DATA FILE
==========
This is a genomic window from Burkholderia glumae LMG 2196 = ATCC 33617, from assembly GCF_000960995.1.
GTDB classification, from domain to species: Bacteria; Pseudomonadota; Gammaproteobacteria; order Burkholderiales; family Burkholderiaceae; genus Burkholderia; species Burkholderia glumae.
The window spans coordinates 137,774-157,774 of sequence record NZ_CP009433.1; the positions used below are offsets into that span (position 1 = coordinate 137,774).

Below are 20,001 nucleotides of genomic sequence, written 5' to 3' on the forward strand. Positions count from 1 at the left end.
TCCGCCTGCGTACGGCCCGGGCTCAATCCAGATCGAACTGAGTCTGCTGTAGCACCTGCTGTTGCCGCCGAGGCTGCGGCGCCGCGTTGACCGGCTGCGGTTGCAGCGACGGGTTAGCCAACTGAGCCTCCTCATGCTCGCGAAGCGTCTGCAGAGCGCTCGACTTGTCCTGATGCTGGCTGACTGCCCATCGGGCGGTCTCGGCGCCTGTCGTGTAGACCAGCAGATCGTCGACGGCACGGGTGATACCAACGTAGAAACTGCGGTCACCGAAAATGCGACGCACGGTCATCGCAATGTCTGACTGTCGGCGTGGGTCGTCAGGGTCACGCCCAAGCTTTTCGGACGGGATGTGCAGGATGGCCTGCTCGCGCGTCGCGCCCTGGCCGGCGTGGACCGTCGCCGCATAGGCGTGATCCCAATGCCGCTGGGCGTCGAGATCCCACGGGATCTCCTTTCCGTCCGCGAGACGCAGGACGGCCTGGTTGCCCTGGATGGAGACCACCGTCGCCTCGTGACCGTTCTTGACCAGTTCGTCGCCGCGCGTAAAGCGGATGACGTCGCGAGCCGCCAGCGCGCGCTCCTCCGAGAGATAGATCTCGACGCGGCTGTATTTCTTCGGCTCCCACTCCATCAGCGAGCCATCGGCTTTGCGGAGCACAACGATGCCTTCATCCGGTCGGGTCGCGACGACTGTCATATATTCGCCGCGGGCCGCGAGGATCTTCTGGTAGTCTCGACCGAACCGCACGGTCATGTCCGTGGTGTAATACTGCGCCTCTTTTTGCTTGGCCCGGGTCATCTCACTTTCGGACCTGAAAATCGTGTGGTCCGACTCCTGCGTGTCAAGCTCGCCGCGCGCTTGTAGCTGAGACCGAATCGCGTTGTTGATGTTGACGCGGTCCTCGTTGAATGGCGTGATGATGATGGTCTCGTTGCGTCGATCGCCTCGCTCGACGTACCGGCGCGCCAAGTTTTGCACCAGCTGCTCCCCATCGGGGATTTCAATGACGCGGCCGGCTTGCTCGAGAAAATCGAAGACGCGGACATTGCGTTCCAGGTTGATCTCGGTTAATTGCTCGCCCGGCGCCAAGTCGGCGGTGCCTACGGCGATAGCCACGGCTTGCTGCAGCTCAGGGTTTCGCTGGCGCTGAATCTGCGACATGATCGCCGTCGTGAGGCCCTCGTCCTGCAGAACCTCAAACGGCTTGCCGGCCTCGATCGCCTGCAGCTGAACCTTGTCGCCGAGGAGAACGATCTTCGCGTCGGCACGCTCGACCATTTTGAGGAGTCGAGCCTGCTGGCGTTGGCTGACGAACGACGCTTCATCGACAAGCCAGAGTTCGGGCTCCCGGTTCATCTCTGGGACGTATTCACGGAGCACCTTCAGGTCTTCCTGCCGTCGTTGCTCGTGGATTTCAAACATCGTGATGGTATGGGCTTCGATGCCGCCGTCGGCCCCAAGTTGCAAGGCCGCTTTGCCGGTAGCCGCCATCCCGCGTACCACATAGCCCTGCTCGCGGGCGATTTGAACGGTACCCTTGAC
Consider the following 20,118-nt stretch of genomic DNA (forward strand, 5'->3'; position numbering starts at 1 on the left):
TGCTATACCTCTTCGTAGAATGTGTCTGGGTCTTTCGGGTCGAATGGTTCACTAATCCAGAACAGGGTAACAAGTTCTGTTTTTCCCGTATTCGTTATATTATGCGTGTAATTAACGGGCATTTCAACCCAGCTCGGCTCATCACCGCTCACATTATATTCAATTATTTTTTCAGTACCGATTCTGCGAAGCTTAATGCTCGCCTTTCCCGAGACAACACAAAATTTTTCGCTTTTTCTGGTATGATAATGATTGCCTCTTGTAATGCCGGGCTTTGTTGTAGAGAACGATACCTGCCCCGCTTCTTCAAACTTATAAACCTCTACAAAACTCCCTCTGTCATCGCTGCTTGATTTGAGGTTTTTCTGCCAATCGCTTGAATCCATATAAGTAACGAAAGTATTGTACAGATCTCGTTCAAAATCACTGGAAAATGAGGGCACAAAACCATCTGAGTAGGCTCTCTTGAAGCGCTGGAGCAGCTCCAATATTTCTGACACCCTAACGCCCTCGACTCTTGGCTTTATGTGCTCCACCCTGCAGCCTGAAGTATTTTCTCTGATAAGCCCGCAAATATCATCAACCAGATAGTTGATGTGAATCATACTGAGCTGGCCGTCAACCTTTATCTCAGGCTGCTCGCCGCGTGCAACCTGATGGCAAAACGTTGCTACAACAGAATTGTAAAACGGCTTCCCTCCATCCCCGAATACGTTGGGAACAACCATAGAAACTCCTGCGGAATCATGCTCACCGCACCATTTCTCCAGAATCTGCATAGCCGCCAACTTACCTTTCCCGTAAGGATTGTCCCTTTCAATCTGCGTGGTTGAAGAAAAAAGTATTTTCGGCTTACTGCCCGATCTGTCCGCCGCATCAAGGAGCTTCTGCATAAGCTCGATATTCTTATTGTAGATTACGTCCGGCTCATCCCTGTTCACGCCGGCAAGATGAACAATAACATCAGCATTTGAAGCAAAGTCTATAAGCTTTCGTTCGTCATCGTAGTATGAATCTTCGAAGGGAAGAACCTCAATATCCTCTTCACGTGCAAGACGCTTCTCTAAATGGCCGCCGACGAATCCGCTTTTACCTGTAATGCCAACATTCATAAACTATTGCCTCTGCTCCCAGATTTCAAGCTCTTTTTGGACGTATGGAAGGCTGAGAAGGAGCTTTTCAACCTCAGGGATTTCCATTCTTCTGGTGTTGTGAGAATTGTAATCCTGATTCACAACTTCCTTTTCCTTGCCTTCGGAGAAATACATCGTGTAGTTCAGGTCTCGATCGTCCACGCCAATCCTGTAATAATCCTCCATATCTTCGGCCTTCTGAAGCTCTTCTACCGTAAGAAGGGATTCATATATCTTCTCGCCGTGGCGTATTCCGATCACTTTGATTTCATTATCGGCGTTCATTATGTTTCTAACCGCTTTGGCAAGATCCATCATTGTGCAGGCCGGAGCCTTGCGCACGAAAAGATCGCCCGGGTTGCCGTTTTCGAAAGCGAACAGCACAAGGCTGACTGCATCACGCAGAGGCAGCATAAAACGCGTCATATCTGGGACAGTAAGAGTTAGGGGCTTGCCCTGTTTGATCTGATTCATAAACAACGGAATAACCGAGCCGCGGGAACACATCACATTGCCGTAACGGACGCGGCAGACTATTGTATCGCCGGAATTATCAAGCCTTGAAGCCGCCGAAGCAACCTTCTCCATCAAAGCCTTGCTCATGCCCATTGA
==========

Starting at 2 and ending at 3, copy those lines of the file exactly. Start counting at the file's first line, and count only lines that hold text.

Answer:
GTDB classification, from domain to species: Bacteria; Pseudomonadota; Gammaproteobacteria; order Burkholderiales; family Burkholderiaceae; genus Burkholderia; species Burkholderia glumae.
The window spans coordinates 137,774-157,774 of sequence record NZ_CP009433.1; the positions used below are offsets into that span (position 1 = coordinate 137,774).